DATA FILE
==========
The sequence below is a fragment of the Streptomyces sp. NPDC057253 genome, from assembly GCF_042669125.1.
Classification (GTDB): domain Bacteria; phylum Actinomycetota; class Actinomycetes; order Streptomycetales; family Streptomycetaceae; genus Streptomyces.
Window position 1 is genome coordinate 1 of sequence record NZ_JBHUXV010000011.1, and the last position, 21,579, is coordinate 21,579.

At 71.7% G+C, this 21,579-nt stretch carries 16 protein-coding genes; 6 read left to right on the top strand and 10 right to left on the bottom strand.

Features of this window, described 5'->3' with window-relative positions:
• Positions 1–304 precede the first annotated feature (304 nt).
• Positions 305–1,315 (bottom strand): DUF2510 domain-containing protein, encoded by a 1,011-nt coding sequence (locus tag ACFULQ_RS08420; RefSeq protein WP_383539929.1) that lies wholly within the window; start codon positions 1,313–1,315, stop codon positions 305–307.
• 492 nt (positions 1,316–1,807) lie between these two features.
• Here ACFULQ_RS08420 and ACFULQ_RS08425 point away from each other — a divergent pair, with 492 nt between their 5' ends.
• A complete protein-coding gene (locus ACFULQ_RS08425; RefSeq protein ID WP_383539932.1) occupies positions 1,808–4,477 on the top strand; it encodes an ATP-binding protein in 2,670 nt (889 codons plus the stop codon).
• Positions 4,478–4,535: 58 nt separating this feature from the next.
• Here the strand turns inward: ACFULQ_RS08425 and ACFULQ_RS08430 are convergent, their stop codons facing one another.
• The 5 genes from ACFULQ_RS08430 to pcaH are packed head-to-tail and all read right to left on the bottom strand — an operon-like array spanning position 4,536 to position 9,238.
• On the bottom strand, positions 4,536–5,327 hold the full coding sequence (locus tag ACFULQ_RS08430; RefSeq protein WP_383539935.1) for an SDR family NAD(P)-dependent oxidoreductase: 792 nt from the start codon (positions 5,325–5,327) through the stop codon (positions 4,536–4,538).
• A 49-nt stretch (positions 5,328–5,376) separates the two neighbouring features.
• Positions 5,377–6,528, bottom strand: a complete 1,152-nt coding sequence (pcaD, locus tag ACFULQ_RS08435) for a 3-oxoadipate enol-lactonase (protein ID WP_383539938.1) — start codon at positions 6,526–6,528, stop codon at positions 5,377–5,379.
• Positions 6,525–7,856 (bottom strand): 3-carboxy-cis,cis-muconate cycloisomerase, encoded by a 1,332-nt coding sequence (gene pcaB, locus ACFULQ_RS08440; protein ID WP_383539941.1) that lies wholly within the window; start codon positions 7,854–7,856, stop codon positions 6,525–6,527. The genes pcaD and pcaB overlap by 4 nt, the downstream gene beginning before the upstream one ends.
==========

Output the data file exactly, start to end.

The sequence below is a fragment of the Streptomyces sp. NPDC057253 genome, from assembly GCF_042669125.1.
Classification (GTDB): domain Bacteria; phylum Actinomycetota; class Actinomycetes; order Streptomycetales; family Streptomycetaceae; genus Streptomyces.
Window position 1 is genome coordinate 1 of sequence record NZ_JBHUXV010000011.1, and the last position, 21,579, is coordinate 21,579.

At 71.7% G+C, this 21,579-nt stretch carries 16 protein-coding genes; 6 read left to right on the top strand and 10 right to left on the bottom strand.

Features of this window, described 5'->3' with window-relative positions:
• Positions 1–304 precede the first annotated feature (304 nt).
• Positions 305–1,315 (bottom strand): DUF2510 domain-containing protein, encoded by a 1,011-nt coding sequence (locus tag ACFULQ_RS08420; RefSeq protein WP_383539929.1) that lies wholly within the window; start codon positions 1,313–1,315, stop codon positions 305–307.
• 492 nt (positions 1,316–1,807) lie between these two features.
• Here ACFULQ_RS08420 and ACFULQ_RS08425 point away from each other — a divergent pair, with 492 nt between their 5' ends.
• A complete protein-coding gene (locus ACFULQ_RS08425; RefSeq protein ID WP_383539932.1) occupies positions 1,808–4,477 on the top strand; it encodes an ATP-binding protein in 2,670 nt (889 codons plus the stop codon).
• Positions 4,478–4,535: 58 nt separating this feature from the next.
• Here the strand turns inward: ACFULQ_RS08425 and ACFULQ_RS08430 are convergent, their stop codons facing one another.
• The 5 genes from ACFULQ_RS08430 to pcaH are packed head-to-tail and all read right to left on the bottom strand — an operon-like array spanning position 4,536 to position 9,238.
• On the bottom strand, positions 4,536–5,327 hold the full coding sequence (locus tag ACFULQ_RS08430; RefSeq protein WP_383539935.1) for an SDR family NAD(P)-dependent oxidoreductase: 792 nt from the start codon (positions 5,325–5,327) through the stop codon (positions 4,536–4,538).
• A 49-nt stretch (positions 5,328–5,376) separates the two neighbouring features.
• Positions 5,377–6,528, bottom strand: a complete 1,152-nt coding sequence (pcaD, locus tag ACFULQ_RS08435) for a 3-oxoadipate enol-lactonase (protein ID WP_383539938.1) — start codon at positions 6,526–6,528, stop codon at positions 5,377–5,379.
• Positions 6,525–7,856 (bottom strand): 3-carboxy-cis,cis-muconate cycloisomerase, encoded by a 1,332-nt coding sequence (gene pcaB, locus ACFULQ_RS08440; protein ID WP_383539941.1) that lies wholly within the window; start codon positions 7,854–7,856, stop codon positions 6,525–6,527. The genes pcaD and pcaB overlap by 4 nt, the downstream gene beginning before the upstream one ends.